No talent, no transit, no Amazon

So Grand Rapids offered Amazon up to $2 billion in tax breaks to locate their HQ2 in their region. As John Gallagher points out in a Detroit Free Press article on the topic, big tax breaks were offered across the nation. What is more noteworthy in Gallagher’s article are the comments by Birgit Klohs, metro Grand Rapids’ lead economic developer, on why Grand Rapids didn’t even make it into the final 20. Gallagher writes:

Klohs said Wednesday that Grand Rapids failed to make Amazon’s shortlist for the same reasons cited for Detroit’s failure — not a deep enough talent pool and not enough public transportation options. “It was talent, it was transit,” she told reporters. In the future, she said, Michigan needs to work on education, transportation and multiple other challenges if it wants to compete for the likes of an Amazon second headquarters. “We’ve got to do a much better job,” she said. “There are no silver bullets.”

As we explored in a previous post, what matters most to high wage, knowledge-based employers like Amazon is college-educated talent. The regions with the highest concentration of those with a four-year degree or more are going to be the places where high-wage, high-growth enterprises concentrate. Not low tax, small government, so-called business-friendly regions.

What working on “education, transit and multiple other challenges” requires are public investments. That means raising taxes as we lay out in our new state economic policy agenda. And it means developing education and infrastructure for the 21st Century. Building all Michigan children to be career rock climbers, rather than ladder climbers.  And an transportation system that provides plenty of transit, not just roads.

Governor Snyder’s 21st Century commission on education and infrastructure are a good starting point for what needs to be done for Michigan to be world class in the education and infrastructure of today and tomorrow. The combined price tag of the two commission recommendations is $6 billion a year. That requires raising taxes. As we say in our policy report:

The places with the strongest economies are those that combine high quality education systems and high quality of place that retains and attracts mobile talent. Both education and placemaking require public investments. These types of public investments, paid for by our taxes, are the state policy playbook most likely to return Michigan to high prosperity, creating an economy with lots of good-paying jobs.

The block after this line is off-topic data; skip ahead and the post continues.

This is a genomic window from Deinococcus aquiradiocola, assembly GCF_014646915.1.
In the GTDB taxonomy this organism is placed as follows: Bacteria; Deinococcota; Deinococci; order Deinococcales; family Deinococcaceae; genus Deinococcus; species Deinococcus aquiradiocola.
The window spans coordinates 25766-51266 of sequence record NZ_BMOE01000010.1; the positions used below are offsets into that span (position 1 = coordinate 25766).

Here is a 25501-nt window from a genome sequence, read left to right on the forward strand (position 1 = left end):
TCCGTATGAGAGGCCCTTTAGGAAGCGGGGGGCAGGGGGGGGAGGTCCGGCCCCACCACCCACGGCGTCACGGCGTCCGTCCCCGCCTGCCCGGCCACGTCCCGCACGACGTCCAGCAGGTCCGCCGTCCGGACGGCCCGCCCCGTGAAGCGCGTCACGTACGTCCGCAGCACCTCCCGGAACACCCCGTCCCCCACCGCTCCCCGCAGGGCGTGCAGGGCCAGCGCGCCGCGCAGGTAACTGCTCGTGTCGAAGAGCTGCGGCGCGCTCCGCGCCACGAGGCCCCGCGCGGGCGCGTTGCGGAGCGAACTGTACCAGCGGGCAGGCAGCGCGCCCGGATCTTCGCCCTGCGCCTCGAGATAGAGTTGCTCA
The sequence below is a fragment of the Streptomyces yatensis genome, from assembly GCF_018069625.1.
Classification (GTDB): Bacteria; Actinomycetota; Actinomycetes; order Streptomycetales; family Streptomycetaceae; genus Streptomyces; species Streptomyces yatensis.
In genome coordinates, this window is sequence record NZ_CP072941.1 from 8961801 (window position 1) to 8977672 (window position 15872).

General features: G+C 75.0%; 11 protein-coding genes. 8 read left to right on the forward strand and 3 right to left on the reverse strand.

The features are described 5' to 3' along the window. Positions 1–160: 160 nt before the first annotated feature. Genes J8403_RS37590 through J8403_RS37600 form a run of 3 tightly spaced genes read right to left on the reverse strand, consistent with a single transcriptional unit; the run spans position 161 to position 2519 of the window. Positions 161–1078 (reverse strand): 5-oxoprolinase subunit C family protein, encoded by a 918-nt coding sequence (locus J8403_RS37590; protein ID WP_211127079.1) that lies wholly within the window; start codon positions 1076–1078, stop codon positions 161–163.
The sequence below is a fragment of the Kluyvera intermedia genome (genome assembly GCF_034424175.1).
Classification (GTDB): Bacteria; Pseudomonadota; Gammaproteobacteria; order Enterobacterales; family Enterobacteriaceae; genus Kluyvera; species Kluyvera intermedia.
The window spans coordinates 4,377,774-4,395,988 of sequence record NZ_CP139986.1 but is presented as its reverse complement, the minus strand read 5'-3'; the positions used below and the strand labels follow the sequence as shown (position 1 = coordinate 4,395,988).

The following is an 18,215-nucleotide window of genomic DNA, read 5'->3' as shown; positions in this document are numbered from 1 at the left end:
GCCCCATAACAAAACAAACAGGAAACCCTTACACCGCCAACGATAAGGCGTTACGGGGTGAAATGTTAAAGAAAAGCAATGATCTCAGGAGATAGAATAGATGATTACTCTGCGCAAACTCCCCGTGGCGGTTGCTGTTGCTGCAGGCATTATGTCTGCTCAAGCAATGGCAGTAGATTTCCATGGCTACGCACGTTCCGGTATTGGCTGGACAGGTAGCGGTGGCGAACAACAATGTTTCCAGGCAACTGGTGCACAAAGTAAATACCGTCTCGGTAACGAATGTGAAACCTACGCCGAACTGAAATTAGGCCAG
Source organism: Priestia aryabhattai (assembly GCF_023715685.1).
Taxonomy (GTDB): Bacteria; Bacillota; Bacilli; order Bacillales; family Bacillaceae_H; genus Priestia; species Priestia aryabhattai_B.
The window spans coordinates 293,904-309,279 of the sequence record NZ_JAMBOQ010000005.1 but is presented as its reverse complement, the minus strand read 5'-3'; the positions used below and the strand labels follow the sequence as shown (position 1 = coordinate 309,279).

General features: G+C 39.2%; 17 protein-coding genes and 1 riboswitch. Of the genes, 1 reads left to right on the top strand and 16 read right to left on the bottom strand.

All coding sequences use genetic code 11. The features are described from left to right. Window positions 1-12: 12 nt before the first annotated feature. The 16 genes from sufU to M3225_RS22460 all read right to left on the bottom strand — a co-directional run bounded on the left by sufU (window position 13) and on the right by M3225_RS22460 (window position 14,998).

Imagine if we had spent the last two decades not cutting taxes, but investing in education from birth through college and building a 21st Century transportation system. It’s highly likely both metro Detroit and Grand Rapids would have been strong competitors for Amazon HQ2 and all the other high-wage job creation that comes from being an attractive place to locate a knowledge-based enterprise. We have been following the wrong path, states like Minnesota have been following the right path. It’s time for us to change course. But will we?

We will know that metro Grand Rapids is serious about working on “education, transit and multiple other challenges” when the Right Place and other economic development officials and entities push to raise taxes. Saying you want education and infrastructure is easy, paying for it is hard. They and similar organizations across the state for decades have been part of the push for lower taxes as the key to economic development. Amazon made clear that it is time for a fundamental change. Only time will tell if those in charge of economic policy and programming are ready to take the lead to make that change happen.

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